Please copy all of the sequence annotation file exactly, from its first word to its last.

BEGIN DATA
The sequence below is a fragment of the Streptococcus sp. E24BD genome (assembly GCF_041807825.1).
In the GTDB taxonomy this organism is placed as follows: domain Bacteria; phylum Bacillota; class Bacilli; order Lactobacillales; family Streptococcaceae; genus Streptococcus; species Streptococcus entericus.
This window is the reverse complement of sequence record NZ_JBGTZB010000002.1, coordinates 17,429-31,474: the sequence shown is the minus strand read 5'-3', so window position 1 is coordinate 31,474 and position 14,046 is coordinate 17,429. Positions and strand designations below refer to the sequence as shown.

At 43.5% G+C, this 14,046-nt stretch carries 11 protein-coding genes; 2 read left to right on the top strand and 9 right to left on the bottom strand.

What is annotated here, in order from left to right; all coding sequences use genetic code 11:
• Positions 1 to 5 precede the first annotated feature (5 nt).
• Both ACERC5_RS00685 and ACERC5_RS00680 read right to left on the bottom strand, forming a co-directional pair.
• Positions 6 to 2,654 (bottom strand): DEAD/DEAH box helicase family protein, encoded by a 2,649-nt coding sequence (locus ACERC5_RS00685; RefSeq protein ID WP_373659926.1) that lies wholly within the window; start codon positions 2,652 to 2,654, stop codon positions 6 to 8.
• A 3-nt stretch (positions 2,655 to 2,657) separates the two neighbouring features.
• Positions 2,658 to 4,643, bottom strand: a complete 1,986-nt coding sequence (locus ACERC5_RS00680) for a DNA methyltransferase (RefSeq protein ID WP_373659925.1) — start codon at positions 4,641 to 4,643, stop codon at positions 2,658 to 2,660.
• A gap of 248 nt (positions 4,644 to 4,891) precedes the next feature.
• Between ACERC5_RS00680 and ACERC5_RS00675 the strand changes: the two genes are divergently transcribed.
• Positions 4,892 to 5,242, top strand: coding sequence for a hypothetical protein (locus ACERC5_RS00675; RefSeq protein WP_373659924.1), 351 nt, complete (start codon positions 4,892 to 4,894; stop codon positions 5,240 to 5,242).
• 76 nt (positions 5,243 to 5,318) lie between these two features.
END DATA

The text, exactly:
The sequence below is a fragment of the Streptococcus sp. E24BD genome (assembly GCF_041807825.1).
In the GTDB taxonomy this organism is placed as follows: domain Bacteria; phylum Bacillota; class Bacilli; order Lactobacillales; family Streptococcaceae; genus Streptococcus; species Streptococcus entericus.
This window is the reverse complement of sequence record NZ_JBGTZB010000002.1, coordinates 17,429-31,474: the sequence shown is the minus strand read 5'-3', so window position 1 is coordinate 31,474 and position 14,046 is coordinate 17,429. Positions and strand designations below refer to the sequence as shown.

At 43.5% G+C, this 14,046-nt stretch carries 11 protein-coding genes; 2 read left to right on the top strand and 9 right to left on the bottom strand.

What is annotated here, in order from left to right; all coding sequences use genetic code 11:
• Positions 1 to 5 precede the first annotated feature (5 nt).
• Both ACERC5_RS00685 and ACERC5_RS00680 read right to left on the bottom strand, forming a co-directional pair.
• Positions 6 to 2,654 (bottom strand): DEAD/DEAH box helicase family protein, encoded by a 2,649-nt coding sequence (locus ACERC5_RS00685; RefSeq protein ID WP_373659926.1) that lies wholly within the window; start codon positions 2,652 to 2,654, stop codon positions 6 to 8.
• A 3-nt stretch (positions 2,655 to 2,657) separates the two neighbouring features.
• Positions 2,658 to 4,643, bottom strand: a complete 1,986-nt coding sequence (locus ACERC5_RS00680) for a DNA methyltransferase (RefSeq protein ID WP_373659925.1) — start codon at positions 4,641 to 4,643, stop codon at positions 2,658 to 2,660.
• A gap of 248 nt (positions 4,644 to 4,891) precedes the next feature.
• Between ACERC5_RS00680 and ACERC5_RS00675 the strand changes: the two genes are divergently transcribed.
• Positions 4,892 to 5,242, top strand: coding sequence for a hypothetical protein (locus ACERC5_RS00675; RefSeq protein WP_373659924.1), 351 nt, complete (start codon positions 4,892 to 4,894; stop codon positions 5,240 to 5,242).
• 76 nt (positions 5,243 to 5,318) lie between these two features.